It doesn't look like we're any closer at this point to knowing what Brexit is going to look like. The longer that goes on, what sort of damage is it doing to the UK economy? Gregor Irwin, Chief Economist, Global Counsel, said: The longer that that goes on, the more likely we are to see firms, investors beginning to implement their contingency plans.
The leaders of the world's largest economies are at each others' throats over tariffs. Should they be?
"It's just entirely wrong to focus on one sector," said Gregor Irwin, chief economist at Global Counsel. "There is room for improvement in the EU-US relationship, but it certainly requires concessions on both sides."
Europe is fighting back against President Donald Trump's attempt to isolate Iran with new rules aimed at protecting European companies from US sanctions.
"I think [today's move is] definitely a signal to the Iranians that the EU will not give up without a fight with the US," said Thomas Gratowski, an Iran expert at the advisory firm Global Counsel.
President Donald Trump is pulling the US out of the Iran nuclear deal and bringing back harsh economic sanctions. But it's how European governments and companies respond that may matter most.
The EU could use a "blocking regulation" to counteract US sanctions and allow trade to continue. "Not everyone in Europe, especially among European companies, is confident that [this rule would] allow the continuation of business with Iran," said Thomas Gratowski, an Iran expert at the advisory firm Global Counsel. "Its practical value is probably much lower than its symbolic value."
A trade war and a new Cold War are threatening to rip apart the global economy. That's the springtime message from the International Monetary Fund (IMF) and the World Bank.
Assessing the IMF's report card, it provided a "fairly positive picture," says Gregor Irwin, chief economist at Global Counsel. "Global prospects are good, one or two clouds on the horizon, concerns about protectionism, concerns about financial vulnerabilities in China."
A recent debate of the Digital Infrastructure Panel (hosted by law firm Herbert Smith Freehills), which included representatives from BT, Hyperoptic and Virgin Media, has highlighted government policy and regulation as the key barrier to large-scale investment in “full fibre” broadband.
Geoffrey Norris, Senior Advisor (Global Counsel), said: “Across the UK political class, ambitions and expectations about broadband and 5G are high and rising, and are likely to lead to Governments of whatever political complexion to become more interventionist in the pursuit or realising them".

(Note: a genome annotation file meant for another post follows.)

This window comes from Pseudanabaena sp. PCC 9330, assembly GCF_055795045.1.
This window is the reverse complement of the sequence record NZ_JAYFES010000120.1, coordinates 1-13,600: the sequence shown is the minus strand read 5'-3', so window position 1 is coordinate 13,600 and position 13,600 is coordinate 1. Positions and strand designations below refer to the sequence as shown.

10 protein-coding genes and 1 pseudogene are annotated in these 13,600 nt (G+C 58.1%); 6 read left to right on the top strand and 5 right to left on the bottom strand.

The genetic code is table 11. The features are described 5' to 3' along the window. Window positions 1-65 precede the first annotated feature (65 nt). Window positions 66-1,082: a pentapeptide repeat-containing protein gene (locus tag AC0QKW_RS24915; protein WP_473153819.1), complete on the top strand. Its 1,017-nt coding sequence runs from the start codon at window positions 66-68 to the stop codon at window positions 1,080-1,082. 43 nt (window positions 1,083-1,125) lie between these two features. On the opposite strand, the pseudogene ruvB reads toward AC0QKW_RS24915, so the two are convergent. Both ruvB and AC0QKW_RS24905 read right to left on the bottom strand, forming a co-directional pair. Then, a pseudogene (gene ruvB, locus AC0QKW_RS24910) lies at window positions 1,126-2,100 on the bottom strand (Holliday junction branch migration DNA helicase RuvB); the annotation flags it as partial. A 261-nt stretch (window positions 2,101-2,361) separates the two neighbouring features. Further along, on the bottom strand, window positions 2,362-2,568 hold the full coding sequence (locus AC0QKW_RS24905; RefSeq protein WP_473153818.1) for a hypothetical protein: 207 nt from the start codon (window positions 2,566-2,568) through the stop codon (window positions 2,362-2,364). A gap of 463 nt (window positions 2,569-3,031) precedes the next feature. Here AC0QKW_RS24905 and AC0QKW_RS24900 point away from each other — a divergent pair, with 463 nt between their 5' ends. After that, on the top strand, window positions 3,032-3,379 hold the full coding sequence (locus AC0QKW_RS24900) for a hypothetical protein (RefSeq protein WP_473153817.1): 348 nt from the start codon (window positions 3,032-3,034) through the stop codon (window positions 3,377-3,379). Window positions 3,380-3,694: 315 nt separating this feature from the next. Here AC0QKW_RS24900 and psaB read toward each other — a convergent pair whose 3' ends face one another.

US sanctions aimed at punishing Russian oligarchs close to President Vladimir Putin could make your soda habit or luxury car more expensive.
"Businesses just don't want to deal with even a remote risk of getting on the wrong side of US authorities," said Gregor Irwin, chief economist at the political advisory firm Global Counsel.
A new report commissioned by the Food and Drink Federation (FDF) and the National Association of British and Irish Flour Millers (NABIM) from Global Counsel has revealed that the UK's food and drink manufacturing sector could face a hidden 'hard Brexit' once the UK leaves the EU as a result of rules of origin.
In just a few weeks, Britain will begin what could be the country’s most momentous negotiations since joining the EU in the 1970s: talks on how it will trade with Europe for decades to come.
Regulations, frequently the cause of non-tariffs barriers to trade, still often differ. It is also much more difficult than within the EU to ensure that both sides still stick to the deal. “The fundamental difference is that FTAs are agreements between autonomous regulatory jurisdictions that want to stay autonomous,” says Stephen Adams, a former trade adviser to the European Commission.
The term ‘grey rhino’ was coined by American economist Michelle Wucker as a metaphor for looming, high probability events with potentially catastrophic consequences, prefaced by clear signs which people tend to ignore.
In China, the term (which usually refers to events) has been adapted as a label for a number of large, privately-owned companies, such as Anbang, which have gone on a debt-fuelled foreign spending spree in recent years.